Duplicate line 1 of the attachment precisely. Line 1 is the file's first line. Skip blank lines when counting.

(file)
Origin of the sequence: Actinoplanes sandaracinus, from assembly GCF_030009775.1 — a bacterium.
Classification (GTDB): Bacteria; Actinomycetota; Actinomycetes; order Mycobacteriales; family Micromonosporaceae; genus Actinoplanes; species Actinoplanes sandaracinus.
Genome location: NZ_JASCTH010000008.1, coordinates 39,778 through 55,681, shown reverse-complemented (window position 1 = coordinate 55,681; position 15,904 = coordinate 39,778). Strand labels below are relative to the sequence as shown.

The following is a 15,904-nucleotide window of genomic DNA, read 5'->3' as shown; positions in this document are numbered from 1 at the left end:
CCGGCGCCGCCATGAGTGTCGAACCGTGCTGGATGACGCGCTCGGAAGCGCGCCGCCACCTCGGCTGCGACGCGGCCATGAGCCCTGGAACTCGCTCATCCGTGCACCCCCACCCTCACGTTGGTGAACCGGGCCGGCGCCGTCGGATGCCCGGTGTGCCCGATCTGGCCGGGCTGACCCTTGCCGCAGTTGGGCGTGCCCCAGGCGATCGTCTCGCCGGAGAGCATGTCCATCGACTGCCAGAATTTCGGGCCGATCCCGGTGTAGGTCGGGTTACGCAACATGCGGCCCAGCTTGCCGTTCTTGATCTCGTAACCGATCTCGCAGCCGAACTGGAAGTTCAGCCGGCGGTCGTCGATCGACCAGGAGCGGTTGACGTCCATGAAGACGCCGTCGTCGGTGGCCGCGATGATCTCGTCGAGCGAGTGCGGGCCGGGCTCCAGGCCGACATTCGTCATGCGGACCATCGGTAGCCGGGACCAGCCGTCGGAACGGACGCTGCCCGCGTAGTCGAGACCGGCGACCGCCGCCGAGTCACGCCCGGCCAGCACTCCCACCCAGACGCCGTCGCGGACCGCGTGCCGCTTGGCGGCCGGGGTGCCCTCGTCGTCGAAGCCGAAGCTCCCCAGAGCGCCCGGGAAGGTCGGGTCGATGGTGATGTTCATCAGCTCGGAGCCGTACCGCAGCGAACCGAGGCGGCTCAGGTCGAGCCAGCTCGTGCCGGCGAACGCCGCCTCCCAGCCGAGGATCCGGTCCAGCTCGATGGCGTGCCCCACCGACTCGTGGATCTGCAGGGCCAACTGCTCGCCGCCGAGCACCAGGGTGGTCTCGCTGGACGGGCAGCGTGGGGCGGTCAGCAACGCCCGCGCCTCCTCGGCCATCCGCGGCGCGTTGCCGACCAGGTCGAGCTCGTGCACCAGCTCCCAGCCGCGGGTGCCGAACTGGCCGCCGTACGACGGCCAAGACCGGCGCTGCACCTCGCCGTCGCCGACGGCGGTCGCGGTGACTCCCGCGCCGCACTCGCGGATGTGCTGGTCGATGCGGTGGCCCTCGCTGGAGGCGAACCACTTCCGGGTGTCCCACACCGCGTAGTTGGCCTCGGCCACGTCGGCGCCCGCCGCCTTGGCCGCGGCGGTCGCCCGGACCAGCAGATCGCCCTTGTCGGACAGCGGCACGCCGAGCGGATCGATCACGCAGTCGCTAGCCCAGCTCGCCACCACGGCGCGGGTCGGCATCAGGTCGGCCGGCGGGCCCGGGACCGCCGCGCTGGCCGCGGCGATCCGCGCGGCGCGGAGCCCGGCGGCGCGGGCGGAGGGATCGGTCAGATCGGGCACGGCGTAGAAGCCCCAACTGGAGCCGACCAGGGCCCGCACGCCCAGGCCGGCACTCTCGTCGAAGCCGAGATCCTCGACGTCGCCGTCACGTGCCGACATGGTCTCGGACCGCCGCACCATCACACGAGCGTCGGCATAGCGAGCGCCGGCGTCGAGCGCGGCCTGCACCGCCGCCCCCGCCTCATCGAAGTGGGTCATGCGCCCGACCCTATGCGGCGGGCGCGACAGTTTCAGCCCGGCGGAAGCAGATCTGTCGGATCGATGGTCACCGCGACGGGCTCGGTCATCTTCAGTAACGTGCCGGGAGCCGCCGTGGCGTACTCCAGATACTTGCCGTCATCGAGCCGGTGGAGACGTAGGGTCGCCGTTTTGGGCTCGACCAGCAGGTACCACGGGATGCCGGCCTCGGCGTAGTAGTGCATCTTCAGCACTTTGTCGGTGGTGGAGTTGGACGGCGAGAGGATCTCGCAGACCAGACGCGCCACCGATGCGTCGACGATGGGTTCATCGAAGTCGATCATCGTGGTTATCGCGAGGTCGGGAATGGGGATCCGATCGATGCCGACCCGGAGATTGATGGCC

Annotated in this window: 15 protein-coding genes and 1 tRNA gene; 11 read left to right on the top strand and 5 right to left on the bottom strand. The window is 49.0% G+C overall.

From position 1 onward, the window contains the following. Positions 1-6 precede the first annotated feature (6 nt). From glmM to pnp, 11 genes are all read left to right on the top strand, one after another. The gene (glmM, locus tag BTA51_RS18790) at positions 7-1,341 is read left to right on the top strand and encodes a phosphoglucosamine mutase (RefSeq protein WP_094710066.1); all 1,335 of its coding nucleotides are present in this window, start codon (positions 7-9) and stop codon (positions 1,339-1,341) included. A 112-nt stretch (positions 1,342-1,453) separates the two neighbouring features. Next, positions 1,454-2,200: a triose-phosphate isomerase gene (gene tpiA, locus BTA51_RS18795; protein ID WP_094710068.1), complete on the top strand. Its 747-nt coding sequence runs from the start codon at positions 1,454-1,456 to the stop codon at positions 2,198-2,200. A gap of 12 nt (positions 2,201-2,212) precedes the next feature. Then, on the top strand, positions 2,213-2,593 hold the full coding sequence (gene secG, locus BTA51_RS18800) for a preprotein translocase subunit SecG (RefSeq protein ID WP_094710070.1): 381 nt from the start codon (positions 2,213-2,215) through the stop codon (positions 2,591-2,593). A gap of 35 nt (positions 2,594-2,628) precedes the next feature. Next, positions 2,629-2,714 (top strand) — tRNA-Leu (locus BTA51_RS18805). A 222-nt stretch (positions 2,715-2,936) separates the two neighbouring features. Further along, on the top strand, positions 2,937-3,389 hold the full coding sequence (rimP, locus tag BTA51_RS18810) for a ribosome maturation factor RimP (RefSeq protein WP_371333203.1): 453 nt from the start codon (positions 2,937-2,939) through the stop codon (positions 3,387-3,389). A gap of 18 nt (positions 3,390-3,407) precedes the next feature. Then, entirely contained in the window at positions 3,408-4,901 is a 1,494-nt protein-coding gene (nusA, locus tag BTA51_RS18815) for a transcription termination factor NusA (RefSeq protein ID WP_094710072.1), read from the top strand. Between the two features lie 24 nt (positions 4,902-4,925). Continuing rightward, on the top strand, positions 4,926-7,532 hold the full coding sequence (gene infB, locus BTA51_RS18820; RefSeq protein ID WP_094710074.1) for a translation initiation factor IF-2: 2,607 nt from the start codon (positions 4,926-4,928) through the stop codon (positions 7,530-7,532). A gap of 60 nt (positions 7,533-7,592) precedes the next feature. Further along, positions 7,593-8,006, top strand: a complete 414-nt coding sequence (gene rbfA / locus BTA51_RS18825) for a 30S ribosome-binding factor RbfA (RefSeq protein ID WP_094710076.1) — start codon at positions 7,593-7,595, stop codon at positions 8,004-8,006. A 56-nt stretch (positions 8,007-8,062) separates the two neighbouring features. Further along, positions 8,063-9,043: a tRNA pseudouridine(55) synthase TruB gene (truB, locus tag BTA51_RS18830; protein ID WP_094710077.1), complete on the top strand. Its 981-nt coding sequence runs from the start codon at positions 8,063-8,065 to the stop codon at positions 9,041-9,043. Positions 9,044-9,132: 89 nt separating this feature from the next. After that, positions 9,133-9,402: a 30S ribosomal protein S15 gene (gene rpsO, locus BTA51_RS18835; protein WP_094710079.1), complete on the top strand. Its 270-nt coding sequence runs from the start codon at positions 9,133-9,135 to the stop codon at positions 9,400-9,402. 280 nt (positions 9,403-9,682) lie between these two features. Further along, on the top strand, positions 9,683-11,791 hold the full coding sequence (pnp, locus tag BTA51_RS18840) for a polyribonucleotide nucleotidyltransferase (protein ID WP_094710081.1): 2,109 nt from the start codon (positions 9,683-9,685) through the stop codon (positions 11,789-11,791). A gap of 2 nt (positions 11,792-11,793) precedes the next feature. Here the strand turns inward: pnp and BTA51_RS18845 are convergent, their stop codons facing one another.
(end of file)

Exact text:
Origin of the sequence: Actinoplanes sandaracinus, from assembly GCF_030009775.1 — a bacterium.